Today’s cameras are marvels. It’s hard — impossible? — to find a truly bad one that costs more than, say, a thousand bucks. And there are plethora of truly great ones, cameras with capabilities that were the stuff of science fiction a generation or two ago.
Today, I’m going to tell you about the worst camera I ever owned. Well, the worst camera with serious photographic pretensions. Some folks would call the Brownie Hawkeye that got me started in photography a bad camera. I think of it more as a camera with low aspirations. My first 35 mm camera was an Argus C3. Some would call that little Bakelite brick of a camera a cruel joke. But it was just trying to be a basic, cheap (really cheap) starter camera.
In 1983 I was using a 6×6 Hasselblad, and decided that I wanted to get into large format field photography. I’d had a Speed Graphic previously, so I knew what I was getting into, but I wanted a camera with more movements. Sinar had introduced what they called a field version of the well-respected P series, the Sinar F. Like the P, it was a monorail camera but it dropped the geared movements in favor of friction locks, saving weight and lowering the manufacturing cost.
When I described my needs to my favorite salesman at Keeble and Shuchat (RIP), he recommended the F. I bought it, Nikon 210mm and 90 mm lenses, two lens boards, a dozen holders, a Polaroid back, and a big Sinar fiberglass box to carry it with. I already had a Gitzo tripod and a Pentax spotmeter. It was immediately apparent to me that this was not a camera that wanted to venture very far from the car, but I thought I could manage a few hundred yards.
Here I am my very first day in the field with the Sinar F.
I soon discovered that this camera took a long time to set up. The movement locks were none too strong to start out with, but what made matters much worse was the fact that, to store the camera in the case, the front and rear standard had to both be aligned parallel to the rail (ninety degrees from their operating position). To do that, you had to disconnect at least one end of the bellows. I practiced and practiced, but never got very fast, and got tired of watching the light change from great to blah as I was setting up for the shot.
I did find one good use for the case, though:
Here I am waiting for a Polaroid to develop and hoping the fog stays photogenic.
After I had the camera set up, I had to center the movements, and that took a while.
So, let me check the boxes.
- Bulky? Yep.
- Heavy? That, too.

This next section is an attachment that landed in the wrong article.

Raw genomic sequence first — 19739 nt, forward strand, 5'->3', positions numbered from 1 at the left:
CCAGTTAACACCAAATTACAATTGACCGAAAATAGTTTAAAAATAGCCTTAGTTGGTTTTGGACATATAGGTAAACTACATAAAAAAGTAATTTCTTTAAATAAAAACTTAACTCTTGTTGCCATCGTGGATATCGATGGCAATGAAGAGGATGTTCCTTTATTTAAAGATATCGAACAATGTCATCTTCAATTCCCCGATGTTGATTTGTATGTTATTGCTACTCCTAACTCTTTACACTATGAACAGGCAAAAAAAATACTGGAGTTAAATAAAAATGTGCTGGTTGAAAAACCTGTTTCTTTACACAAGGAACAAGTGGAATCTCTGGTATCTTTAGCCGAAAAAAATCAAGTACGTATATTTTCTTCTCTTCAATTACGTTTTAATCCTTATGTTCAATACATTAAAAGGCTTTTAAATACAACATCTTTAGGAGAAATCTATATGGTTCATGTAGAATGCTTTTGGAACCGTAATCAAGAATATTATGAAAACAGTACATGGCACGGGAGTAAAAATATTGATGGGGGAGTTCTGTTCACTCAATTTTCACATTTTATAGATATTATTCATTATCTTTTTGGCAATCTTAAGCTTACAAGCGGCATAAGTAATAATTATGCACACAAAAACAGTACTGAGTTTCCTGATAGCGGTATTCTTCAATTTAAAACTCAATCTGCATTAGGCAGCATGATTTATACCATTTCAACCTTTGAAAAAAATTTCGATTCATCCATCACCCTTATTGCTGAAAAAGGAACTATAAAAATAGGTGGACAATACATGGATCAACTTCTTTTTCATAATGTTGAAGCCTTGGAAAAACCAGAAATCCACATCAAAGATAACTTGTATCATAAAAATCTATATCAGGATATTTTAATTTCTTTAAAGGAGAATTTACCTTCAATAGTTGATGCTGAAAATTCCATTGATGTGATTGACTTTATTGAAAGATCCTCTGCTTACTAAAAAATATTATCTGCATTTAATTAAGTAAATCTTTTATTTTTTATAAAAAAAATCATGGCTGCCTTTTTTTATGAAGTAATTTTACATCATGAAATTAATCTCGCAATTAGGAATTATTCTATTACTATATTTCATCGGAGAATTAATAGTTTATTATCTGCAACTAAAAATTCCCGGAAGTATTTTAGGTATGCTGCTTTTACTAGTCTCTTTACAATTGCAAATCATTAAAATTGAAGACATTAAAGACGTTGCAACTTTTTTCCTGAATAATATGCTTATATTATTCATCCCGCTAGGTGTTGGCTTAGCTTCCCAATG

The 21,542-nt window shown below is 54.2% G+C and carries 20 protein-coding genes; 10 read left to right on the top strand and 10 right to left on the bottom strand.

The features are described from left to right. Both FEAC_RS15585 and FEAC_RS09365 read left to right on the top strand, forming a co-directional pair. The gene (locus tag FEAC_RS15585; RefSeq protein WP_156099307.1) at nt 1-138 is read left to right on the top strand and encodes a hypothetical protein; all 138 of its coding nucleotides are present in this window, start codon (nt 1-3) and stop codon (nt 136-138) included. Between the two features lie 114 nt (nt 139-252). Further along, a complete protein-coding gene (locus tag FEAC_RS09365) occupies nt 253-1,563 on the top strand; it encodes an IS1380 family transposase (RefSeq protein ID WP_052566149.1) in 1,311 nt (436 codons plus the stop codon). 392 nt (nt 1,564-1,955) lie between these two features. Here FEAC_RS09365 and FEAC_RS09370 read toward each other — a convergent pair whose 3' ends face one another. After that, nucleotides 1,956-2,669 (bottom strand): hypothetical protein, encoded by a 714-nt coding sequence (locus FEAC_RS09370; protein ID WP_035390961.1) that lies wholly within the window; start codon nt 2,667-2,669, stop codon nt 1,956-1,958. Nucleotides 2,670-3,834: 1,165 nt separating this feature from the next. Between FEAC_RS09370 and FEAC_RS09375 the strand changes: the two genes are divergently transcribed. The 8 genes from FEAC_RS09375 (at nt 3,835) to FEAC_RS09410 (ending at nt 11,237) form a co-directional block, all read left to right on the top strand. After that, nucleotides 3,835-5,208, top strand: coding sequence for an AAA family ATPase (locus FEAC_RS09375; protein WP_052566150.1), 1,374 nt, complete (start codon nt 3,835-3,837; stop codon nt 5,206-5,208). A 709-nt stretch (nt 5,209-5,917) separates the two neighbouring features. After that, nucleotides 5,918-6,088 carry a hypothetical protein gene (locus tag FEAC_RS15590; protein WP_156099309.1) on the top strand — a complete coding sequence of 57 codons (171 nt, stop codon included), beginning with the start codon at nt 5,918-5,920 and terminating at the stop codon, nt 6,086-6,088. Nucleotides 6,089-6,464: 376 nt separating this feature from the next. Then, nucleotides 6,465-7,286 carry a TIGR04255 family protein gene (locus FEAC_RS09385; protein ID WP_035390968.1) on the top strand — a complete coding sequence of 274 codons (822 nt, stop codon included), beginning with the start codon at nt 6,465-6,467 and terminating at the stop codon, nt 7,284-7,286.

- Slow to set up? Right.
I call that three strikes.
This would have been a perfectly fine studio camera for a photographer who couldn’t afford a Sinar P. So in calling it a bad camera, I really mean it was a bad field camera for someone like me.
After two years of struggle, I bought a Linhof Master Technika. I was never so happy to be done with a camera as I was with that Sinar F.
Erik Kaffehr says
My worst camera was the Minolta XD7, also known as the XD11…
I liked it very much, but most things were wrong about it. It was a company doing mechanics who tried to play in an electronic game.
Minolta also had a really nice camera, the XM. It was also fake electronics, I would guess, but it was a wonderful camera.
Glenn Kroeger says
The Sinar F was my “first” 4×5. I too bought mine from K&S after a Sinar event where I was mesmerized by the dial gauges for calculating Scheimpflug tilts. As you also discovered, it was not very “field” worthy. I replaced mine within a year or so with a Toyo 45AR (and later an Arca-Swiss Field). I can’t say it was the worst camera I ever owned. That title probably goes to a 1950’s era Exacta. But my feelings for the Sinar F are, all in all, pretty similar to yours.
Robert Suffak says
Recently, I bought a Sinar p. I did this after using Zone VI and, of course, digital. I do not take it outside the house, not even outside my room. It stands on a wooden tripod and is beautiful!
Tony A says
Basking in the glow of their “home run with the bases loaded” success that was the Olympus XA film compact, they rapidly squandered their reputation during their early forays into digital. The C-3030 digital compact used “Smart” Media data cards which readily broke because they were as thin as paper and had two different voltage specs (use the wrong kind and you might freeze the camera). It scraped it’s front element against the lens cap and I had to pop the lens front assembly one or sometimes two clicks of the rack and pinion zoom drive more than twice a day to get the lens back to pointing forward.